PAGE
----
Corbyn hails landslide by-election win as sign of Labour's strength
After a bruising week, embattled Labour leader Jeremy Corbyn last night claimed that his party's overwhelming victory in a by-election in Oldham shows how "strong" his party is.
Rival party Ukip failed to make widely predicted advances in the poll, clearing the way for the Labour leader to pass his first electoral test with flying colours as Jim McMahon held the seat with a majority of more than 10,000, despite divisions within the party in the days leading up to the poll.
But Ukip chief Nigel Farage has said he will file a formal complaint over alleged "abuses" in the Oldham West and Royton vote.
Speaking at a victory rally in Oldham, Mr Corbyn said: "This campaign shows just how strong our party is, not just here in Oldham but all over the country. It shows the way we have driven the Tories back on tax credits, police cuts, on their whole austerity agenda and narrative.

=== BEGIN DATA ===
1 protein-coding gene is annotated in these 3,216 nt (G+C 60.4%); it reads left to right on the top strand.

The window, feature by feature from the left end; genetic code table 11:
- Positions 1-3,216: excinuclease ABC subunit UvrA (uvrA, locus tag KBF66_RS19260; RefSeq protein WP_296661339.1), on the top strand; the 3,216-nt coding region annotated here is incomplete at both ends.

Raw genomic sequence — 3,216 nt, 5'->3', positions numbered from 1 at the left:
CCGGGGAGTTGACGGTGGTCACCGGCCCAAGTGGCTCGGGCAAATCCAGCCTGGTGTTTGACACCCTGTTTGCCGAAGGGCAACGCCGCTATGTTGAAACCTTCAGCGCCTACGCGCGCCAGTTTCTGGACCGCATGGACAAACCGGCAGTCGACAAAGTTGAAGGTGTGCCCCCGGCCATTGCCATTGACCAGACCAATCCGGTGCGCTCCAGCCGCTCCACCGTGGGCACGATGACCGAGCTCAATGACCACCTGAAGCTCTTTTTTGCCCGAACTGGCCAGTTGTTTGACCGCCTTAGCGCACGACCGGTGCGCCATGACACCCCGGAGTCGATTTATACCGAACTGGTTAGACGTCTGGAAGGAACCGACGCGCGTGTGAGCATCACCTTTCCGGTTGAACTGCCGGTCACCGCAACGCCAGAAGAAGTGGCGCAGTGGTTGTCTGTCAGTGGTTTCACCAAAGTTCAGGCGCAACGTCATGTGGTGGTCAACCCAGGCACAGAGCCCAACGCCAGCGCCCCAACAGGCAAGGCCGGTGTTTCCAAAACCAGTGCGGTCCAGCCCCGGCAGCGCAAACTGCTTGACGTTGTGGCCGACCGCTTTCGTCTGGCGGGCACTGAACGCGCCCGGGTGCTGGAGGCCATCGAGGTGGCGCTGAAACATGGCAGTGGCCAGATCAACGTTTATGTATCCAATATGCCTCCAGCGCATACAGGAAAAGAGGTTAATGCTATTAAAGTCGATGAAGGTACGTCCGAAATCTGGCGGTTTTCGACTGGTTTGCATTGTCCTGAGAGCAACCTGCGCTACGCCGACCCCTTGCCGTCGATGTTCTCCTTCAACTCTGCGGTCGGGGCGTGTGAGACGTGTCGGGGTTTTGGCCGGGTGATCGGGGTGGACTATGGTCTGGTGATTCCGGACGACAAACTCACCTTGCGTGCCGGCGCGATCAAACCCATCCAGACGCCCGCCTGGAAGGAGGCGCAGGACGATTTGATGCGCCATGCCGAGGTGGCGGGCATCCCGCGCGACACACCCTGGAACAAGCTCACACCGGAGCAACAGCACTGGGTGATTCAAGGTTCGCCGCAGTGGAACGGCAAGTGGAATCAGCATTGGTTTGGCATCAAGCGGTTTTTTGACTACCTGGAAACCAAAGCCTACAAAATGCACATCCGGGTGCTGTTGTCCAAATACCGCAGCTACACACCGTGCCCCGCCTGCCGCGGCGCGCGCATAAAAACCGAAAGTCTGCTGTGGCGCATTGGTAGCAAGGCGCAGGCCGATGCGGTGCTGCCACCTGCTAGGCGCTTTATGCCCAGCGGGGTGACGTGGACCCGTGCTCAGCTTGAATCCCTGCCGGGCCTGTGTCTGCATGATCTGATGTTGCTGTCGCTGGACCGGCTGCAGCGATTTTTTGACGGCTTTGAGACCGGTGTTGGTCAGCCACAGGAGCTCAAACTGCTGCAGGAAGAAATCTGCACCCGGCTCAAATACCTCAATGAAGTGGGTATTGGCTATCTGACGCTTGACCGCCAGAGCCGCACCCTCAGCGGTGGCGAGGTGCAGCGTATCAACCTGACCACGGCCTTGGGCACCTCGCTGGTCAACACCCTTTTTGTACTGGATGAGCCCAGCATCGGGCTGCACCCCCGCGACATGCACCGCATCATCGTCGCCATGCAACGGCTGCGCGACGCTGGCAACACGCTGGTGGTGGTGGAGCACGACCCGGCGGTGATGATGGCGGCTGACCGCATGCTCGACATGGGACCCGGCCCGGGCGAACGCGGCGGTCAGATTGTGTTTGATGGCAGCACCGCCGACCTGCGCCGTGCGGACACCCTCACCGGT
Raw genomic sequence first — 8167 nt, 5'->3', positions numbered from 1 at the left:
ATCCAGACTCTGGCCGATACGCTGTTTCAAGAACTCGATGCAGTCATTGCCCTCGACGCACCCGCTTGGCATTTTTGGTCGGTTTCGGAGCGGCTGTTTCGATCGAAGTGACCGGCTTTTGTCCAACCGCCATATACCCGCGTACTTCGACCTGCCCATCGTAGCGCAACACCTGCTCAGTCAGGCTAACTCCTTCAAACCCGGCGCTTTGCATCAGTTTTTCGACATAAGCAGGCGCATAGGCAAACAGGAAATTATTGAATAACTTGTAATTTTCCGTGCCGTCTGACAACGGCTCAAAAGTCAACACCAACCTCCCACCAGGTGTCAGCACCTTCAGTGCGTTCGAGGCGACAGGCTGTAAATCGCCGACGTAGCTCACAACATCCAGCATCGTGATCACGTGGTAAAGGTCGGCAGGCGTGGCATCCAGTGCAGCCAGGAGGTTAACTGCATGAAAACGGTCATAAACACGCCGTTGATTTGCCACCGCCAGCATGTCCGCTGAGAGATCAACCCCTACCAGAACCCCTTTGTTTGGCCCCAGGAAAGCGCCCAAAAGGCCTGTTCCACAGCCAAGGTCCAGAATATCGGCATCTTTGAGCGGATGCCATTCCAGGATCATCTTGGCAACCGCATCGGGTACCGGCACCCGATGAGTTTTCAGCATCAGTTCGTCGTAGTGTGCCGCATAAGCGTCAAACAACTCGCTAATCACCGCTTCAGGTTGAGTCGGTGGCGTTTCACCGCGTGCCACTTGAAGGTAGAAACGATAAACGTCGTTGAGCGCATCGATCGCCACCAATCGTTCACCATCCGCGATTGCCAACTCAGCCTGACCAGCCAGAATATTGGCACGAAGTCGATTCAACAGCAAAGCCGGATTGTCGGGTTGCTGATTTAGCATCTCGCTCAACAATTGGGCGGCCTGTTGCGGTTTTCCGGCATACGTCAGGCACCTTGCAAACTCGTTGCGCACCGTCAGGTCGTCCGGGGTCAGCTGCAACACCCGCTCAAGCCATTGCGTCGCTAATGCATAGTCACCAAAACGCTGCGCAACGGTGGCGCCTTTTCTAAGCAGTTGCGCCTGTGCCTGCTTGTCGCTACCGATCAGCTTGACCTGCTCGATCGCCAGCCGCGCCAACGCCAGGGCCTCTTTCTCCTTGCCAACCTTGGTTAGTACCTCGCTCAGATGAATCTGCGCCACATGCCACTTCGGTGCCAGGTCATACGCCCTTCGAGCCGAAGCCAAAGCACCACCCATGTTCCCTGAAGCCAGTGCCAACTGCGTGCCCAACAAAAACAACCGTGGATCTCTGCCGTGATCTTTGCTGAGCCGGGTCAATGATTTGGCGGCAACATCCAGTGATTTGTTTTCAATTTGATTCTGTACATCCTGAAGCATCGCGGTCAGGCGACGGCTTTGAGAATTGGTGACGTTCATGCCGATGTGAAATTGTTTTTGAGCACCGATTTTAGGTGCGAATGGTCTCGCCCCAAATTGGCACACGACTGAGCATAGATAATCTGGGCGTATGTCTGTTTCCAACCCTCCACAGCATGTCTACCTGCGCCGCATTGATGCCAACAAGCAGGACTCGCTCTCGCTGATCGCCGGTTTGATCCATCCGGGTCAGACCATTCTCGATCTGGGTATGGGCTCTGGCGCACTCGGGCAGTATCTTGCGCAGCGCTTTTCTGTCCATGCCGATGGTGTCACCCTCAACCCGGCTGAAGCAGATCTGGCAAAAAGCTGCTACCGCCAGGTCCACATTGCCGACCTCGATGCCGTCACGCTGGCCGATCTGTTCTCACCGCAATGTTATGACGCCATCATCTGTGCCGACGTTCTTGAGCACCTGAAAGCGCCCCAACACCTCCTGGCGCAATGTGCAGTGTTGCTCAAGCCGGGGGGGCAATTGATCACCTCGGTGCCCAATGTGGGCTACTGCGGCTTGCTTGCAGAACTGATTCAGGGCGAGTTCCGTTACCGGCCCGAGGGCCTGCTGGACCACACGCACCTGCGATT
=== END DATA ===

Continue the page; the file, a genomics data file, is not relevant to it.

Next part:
"It shows just how strong, how deep-rooted and how broad our party, the Labour Party, is for the whole of Britain."
Mr Farage said he was not questioning Labour's victory, but denounced the electoral process as "bent" after claims that people had arrived at polling booths carrying bundles of postal votes.
The Ukip leader said the result raised questions about the conduct of elections in areas with large ethnic minority communities and claimed that in constituencies with large numbers of minority voters who do not speak English "effectively the electoral process is now dead".
Mr Farage told BBC Radio 4's 'Today' programme: "I'm commenting on the state of modern Britain, post mass immigration. It means effectively that in some of these seats where people don't speak English and they sign up to postal votes, effectively the electoral process is now dead."
Mr Farage claimed to have "evidence from an impeccable source that today's postal voting was bent".
Mr McMahon polled 17,209 votes, with Ukip's John Bickley trailing in second on 6,487, a majority of 10,722.
Labour's share of the vote increased by more than seven points to 62.1pc in the by-election, triggered by the death of former minister Michael Meacher, and there was a 2.27pc swing from Ukip to Labour.
Turnout was higher than expected, at just over 40pc, and Labour's success appears to have been partly secured by an effective postal vote operation.
Labour deputy leader Tom Watson said Mr Farage's comments appeared to be a case of "sour grapes".
Mr Watson added: "If this was a referendum on Jeremy Corbyn, then he has won. It was a decisive victory with our share of the vote going up."